‘Deep disappointment’ for Fr Molloy’s family as new probe ruled out


There will be no further inquiries into the controversial death of Fr Niall Molloy, following an independent examination of the garda investigation

By Tom Brady

His family said they were “deeply disappointed” following the report by Dominic McGinn SC. He was appointed by the Government to take a fresh look at the garda review of the investigation following articles by journalist Gemma O’Doherty.

Last night, the McGinn report recommended that another inquiry would not be warranted. It concluded that some of the concerns expressed about the garda investigation were not supported by the evidence.

“We’re deeply disappointed that an inquiry has been ruled out,” said Fr Molloy’s nephew Bill Maher.

“As far as the family is concerned, it doesn’t stop here. If we can, and we have to, we will go to Europe, if we have to go down that road.”

Fr Molloy’s body was found in the home of Richard and Theresa Flynn at Kilcoursey House, Clara, Co Offaly, on July 8, 1985.

A garda file was sent to the DPP and Mr Flynn was charged with manslaughter and assault.

But at his trial, the jury was directed to find him not guilty.

Other allegations that surfaced since then have resulted in a major controversy surrounding the death.

But Mr McGinn concluded that, given the passage of time, the death of so many pertinent witnesses and the reluctance of others to give evidence, it was unlikely any further inquiry would have a reasonable prospect of establishing the truth.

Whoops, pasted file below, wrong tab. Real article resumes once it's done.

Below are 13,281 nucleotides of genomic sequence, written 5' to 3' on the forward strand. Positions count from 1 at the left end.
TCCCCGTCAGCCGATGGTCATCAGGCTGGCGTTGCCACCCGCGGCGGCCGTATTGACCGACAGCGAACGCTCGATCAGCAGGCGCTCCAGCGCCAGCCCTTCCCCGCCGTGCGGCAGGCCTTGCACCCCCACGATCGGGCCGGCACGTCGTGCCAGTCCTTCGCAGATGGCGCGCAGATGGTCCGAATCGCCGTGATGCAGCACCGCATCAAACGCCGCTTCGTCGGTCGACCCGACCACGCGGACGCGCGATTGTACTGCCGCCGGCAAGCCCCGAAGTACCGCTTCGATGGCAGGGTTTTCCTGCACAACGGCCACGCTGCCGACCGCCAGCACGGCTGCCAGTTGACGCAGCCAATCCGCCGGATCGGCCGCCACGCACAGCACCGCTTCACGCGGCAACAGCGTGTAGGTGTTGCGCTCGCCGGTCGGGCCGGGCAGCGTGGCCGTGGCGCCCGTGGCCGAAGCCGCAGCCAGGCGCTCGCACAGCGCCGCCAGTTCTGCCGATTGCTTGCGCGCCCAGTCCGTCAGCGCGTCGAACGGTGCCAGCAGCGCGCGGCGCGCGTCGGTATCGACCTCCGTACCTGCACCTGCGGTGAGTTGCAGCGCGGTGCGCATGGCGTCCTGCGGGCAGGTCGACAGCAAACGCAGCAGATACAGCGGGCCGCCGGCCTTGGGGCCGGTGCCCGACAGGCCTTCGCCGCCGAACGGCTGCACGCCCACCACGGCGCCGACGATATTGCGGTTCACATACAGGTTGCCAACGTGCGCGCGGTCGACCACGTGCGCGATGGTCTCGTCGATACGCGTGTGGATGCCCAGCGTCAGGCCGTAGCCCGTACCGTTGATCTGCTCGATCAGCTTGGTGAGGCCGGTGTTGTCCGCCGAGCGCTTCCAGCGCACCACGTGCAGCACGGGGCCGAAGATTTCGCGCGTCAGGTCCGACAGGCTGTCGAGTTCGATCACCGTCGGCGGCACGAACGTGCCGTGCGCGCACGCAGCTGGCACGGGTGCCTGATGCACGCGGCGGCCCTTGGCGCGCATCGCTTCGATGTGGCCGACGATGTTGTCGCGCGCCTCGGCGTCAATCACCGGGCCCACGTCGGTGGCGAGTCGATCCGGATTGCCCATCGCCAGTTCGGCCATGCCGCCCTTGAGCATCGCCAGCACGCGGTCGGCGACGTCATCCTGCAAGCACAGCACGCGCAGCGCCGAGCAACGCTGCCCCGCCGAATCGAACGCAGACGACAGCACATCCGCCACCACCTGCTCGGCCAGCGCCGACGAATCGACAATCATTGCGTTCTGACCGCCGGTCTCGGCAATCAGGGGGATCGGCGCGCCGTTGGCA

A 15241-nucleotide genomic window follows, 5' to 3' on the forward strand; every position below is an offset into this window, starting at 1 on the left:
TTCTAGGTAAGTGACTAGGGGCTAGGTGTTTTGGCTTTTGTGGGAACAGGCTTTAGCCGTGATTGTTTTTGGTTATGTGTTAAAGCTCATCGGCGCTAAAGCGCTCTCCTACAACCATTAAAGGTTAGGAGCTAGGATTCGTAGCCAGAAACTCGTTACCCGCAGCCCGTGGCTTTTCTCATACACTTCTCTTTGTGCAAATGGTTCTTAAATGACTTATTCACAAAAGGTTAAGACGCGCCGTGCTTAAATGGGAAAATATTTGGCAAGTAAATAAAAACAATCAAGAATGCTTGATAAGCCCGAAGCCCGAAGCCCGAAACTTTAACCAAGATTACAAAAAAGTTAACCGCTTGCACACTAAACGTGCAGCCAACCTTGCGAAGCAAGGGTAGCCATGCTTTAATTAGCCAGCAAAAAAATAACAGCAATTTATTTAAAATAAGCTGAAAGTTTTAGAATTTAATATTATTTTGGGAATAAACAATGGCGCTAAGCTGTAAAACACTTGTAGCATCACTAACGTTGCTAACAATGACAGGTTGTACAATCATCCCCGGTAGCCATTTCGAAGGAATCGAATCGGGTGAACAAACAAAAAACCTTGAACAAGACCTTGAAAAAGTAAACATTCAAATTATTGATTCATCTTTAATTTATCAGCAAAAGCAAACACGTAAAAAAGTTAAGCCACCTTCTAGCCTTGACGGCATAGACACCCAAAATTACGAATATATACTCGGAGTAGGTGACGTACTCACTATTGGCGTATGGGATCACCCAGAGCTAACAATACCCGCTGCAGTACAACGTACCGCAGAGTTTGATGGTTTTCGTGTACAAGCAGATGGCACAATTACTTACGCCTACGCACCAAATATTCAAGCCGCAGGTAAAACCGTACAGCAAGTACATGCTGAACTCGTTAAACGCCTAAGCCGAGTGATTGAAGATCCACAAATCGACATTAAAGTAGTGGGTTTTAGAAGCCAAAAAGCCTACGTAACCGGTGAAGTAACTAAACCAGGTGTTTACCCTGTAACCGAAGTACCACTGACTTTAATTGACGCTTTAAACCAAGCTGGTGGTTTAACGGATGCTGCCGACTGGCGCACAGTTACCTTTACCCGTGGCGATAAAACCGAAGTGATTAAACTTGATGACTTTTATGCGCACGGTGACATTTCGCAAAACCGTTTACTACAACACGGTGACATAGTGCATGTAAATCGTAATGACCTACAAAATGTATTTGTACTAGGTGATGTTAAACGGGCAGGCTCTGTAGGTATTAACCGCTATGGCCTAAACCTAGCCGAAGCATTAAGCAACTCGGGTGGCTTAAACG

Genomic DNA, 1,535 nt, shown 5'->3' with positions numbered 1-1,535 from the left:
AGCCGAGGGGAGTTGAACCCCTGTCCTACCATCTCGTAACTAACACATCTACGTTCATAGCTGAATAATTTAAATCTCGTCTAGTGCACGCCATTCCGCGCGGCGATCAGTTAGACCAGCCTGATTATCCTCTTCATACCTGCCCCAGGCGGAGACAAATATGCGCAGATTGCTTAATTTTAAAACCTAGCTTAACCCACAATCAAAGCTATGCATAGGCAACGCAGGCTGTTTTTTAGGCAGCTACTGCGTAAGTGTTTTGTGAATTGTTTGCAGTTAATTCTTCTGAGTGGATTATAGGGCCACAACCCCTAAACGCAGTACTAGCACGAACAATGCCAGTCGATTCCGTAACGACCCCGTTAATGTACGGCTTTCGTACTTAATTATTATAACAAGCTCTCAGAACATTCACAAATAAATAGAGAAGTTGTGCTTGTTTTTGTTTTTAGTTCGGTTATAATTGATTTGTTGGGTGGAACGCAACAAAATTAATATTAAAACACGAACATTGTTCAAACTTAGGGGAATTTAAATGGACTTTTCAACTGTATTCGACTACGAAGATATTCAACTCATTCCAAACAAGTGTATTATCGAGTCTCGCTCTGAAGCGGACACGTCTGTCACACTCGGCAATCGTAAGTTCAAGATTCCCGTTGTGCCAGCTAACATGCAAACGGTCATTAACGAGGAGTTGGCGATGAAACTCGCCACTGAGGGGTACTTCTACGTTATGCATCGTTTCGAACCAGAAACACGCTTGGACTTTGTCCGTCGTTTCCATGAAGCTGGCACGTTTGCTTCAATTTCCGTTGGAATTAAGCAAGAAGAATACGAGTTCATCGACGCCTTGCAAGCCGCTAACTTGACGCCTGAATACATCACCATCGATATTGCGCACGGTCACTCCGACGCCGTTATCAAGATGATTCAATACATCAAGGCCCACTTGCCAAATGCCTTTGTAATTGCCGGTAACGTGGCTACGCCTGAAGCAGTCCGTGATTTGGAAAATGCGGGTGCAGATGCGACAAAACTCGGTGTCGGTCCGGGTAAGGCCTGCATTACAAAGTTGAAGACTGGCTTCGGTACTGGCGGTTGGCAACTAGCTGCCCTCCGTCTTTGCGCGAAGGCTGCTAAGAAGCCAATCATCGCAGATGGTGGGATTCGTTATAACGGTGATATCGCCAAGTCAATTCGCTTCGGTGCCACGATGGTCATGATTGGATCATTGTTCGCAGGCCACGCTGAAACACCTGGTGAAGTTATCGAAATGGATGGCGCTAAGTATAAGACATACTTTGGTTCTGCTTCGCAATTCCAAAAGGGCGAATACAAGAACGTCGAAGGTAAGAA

Justice Minister Frances Fitzgerald said she accepted his recommendation – while fully appreciating that it would cause disappointment for Fr Molloy’s family and campaigners. She hoped they would accept that every effort was made to answer as many questions as possible.

Garda Commissioner Noirin O’Sullivan said she hoped the report would bring some comfort to Fr Molloy’s family and it had also vindicated some of the work of the garda review team.

But she felt that, 30 years on, it was unlikely that inquiries would shed any new light.

The report sets out some shortcomings in the original garda investigation – while acknowledging the precise events surrounding the priest’s death could not now be ascertained.

One of the unanswered questions is the precise time at which Fr Molloy sustained his injuries. Another question mark lies over the significant delay in calling the authorities.

The calm attitude of Richard Flynn when the gardaí arrived was a feature of the case which many would find inexplicable, said Mr McGinn. But without knowing more about Mr Flynn’s usual demeanour, it was impossible to say if this was out of character.

In light of Richard Flynn admitting he struck Fr Molloy, the directed acquittal at his trial was extraordinary, Mr McGinn found. While much criticism had been directed at the trial judge, Frank Roe, the report said the decision might have been partly attributable to the concessions made by State Pathologist Dr John Harbison under cross-examination.

Mr McGinn said it was clear that the Flynn family enjoyed friendships with people involved in politics, some of them at the highest level. But there was no evidence to substantiate a contention that these were used to their advantage.


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